A preventive approach to reducing visual stress from computer monitor work incorporates the use of rest or alternate task breaks throughout the workday. Many computer tasks are repetitive and can become stressful both mentally and physically after an extended period of continuous work. Occasional rest or alternate task breaks are helpful to combat fatigue and stress. They provide an opportunity to incorporate different and less visually demanding tasks into the work regimen. Specific rest or task breaks should be based on the individual needs of the computer operator.
UNCORRECTED VISION PROBLEMS
The presence of even minor vision problems can often significantly affect worker comfort and performance at a computer monitor. Uncorrected or undercorrected farsightedness, astigmatism, presbyopia and binocular vision (eye coordination and eye focusing_ problems can be major contributing factors to computer monitor eye stress. (9,21,22,23)
A high percentage of computer monitor operators has been bound to have uncorrected or undercorrected vision problems that may affect their visual performance and comfort. (24,25) Although some of these problems may not result in symptoms under less visually demanding conditions, the high demands of computer monitor work cause them to become manifest. All computer monitor workers should have a comprehensive eye examination prior to or soon after beginning computer monitor work and periodically thereafter. The examination should include careful analysis of the functioning of the eyes at intermediate and near working distances.
RADIATION EMITTED BY COMPUTER MONITORS
Like most electrical appliances, computer monitor’s emit both ionizing and non-ionizing radiation. These include visible light, ultraviolet, infrared, x-ray and radio frequency emissions. However, computer monitor emissions are often so low as to be unmeasurable or are found to be significantly below recommended safety levels. Numerous studies have been conducted to determine what effect, if any, radiation levels emitted from computer monitors may have on worker’s health. Repeated studies to date have failed to find any direct link between computer monitor use and radiation related general or eye health problems (2, 26-30) There is no evidence that radiation from computer monitors contributes to the development of cataracts.
While not technically a form of radiation, most computer monitors will build up an electrostatic charge in the vicinity of the screen surface. Static charges can cause the attraction and accumulation of dust and other airborne particles on the face of the computer screen. Although there is no conclusive evidence, it has been suggested that these charges may be related to the development of skin rash or eye irritation in some very sensitive people (31,32). This problem can usually be managed by cleaning the computer screen regularly.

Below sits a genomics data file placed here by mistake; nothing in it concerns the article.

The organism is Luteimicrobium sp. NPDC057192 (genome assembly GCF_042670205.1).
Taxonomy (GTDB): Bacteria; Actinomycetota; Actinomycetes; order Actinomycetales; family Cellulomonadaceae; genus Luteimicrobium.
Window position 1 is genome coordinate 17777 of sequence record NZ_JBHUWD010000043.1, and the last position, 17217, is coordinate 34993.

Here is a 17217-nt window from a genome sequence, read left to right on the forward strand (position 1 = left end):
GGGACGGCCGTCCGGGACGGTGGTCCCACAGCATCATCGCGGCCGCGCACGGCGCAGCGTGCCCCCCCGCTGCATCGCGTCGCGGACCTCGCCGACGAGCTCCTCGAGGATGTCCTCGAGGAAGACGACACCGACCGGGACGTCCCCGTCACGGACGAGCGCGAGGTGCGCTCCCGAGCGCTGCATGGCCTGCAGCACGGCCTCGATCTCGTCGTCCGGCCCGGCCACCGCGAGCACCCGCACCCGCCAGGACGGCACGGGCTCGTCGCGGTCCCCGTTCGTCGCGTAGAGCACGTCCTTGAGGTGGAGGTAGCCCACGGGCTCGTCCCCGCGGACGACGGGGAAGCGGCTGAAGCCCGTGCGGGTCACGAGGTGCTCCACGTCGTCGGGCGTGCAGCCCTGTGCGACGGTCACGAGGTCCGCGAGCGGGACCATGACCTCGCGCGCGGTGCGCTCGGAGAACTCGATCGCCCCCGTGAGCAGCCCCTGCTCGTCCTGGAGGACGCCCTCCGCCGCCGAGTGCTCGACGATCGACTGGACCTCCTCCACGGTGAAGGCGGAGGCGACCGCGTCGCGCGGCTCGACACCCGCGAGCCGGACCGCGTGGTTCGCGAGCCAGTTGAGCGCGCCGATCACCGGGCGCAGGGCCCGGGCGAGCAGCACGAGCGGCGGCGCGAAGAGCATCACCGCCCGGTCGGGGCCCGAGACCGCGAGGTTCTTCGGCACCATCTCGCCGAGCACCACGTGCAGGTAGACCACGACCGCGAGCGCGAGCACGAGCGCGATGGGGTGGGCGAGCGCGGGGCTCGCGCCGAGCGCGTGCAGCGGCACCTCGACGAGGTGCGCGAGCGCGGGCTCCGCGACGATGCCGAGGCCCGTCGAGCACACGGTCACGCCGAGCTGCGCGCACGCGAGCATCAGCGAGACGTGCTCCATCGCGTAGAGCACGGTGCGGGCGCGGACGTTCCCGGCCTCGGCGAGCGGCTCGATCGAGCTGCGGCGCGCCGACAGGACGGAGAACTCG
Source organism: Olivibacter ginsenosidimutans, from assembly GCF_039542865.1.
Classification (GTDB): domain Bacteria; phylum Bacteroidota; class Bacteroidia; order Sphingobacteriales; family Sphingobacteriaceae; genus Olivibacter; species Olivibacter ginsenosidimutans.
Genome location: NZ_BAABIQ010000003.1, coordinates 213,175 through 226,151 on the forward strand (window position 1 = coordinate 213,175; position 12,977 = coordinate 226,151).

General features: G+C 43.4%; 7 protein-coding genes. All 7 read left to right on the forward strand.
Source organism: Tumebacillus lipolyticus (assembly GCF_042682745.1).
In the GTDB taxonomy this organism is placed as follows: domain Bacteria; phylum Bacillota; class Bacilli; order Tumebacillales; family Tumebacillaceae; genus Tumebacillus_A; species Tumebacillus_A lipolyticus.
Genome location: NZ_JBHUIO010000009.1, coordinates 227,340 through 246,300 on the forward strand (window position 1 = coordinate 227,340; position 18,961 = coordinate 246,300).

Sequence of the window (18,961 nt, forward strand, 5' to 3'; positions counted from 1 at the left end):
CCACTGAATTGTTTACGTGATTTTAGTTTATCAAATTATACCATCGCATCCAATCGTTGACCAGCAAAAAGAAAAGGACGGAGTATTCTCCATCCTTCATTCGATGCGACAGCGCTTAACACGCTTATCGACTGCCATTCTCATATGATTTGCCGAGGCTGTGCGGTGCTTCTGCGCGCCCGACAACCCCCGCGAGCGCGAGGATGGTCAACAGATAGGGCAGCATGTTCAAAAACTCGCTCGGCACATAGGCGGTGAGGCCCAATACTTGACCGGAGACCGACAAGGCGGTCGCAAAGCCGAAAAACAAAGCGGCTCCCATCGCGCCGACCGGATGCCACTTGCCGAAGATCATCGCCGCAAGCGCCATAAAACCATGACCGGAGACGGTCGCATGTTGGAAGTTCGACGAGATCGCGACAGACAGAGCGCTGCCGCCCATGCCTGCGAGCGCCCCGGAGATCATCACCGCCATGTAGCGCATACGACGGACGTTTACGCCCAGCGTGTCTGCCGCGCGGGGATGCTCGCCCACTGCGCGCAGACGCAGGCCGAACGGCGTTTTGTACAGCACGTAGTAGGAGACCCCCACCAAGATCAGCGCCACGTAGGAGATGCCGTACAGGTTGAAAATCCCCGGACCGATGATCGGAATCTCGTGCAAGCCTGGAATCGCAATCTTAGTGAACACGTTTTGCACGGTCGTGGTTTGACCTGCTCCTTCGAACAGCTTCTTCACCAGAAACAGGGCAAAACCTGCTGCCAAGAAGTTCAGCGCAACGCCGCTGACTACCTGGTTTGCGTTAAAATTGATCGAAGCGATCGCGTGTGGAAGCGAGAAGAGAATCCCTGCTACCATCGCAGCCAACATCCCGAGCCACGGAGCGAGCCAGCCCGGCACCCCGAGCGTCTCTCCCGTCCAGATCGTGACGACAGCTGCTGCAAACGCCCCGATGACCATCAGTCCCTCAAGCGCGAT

One of the most significant environmental factors affecting computer work is lighting. Surveys indicate that many computer users report problems with general workplace lighting, glare and images reflected on the computer screen. (1,6,9) Many problems related to lighting may be caused by the introduction of computers into offices where the lighting was originally designed for traditional desk top work. The lighting is designed on the assumption that workers will perform tasks requiring their lines of sight to be depressed 20 to 40 degrees from the horizontal (4) In any situations, however, computers are placed so that viewing occurs at or even above horizontal eye level.
Bright lights in the peripheral field of view may cause discomfort glare. Windows, overhead fluorescent lights and desk lamps often contribute to this problem. These bright light sources can be controlled with proper workstation and/or room design and arrangement. An acceptable lighting level may require a compromise between that amount of light needed to enhance computer screen visibility and reduce reflections and glare and that needed to perform other office reading and work tasks. Older individuals will generally require more light than younger individuals to perform the same tasks comfortably. Workers over 50 years of age require twice the light levels of young adults for comfortable work (33)
The brightness of the screen and the surrounding room should be balanced. For dim or dark background screens this often requires using lower light levels than are used for other types of office tasks. However, lighting requirements will vary with the task. More lighting may be needed when other source documents are also viewed. In general, lighting levels between 200 and 700 lux (approximately 20 to 70 foot candles) measured at the workstation are recommended (2,34,35) More than 500 lux will usually be needed only to read poor quality documents. This additional lighting may be accomplished through the use of specific task lighting.
Light reflected from the computer screen can produce a veil of light over portions of the screen reducing contrast and visibility of the display characters. It can also form disturbing reflections of nearby or distant objects. Filters can be placed over the computer screen to reduce glare and reflections. However, filters should be considered only as a supplement, not a replacement, for control of light and reflections through proper lighting design and monitor placement. Anti-reflection coating on eyeglass lenses is a much better filter, as reflections come from around the entire work area, not just the monitor.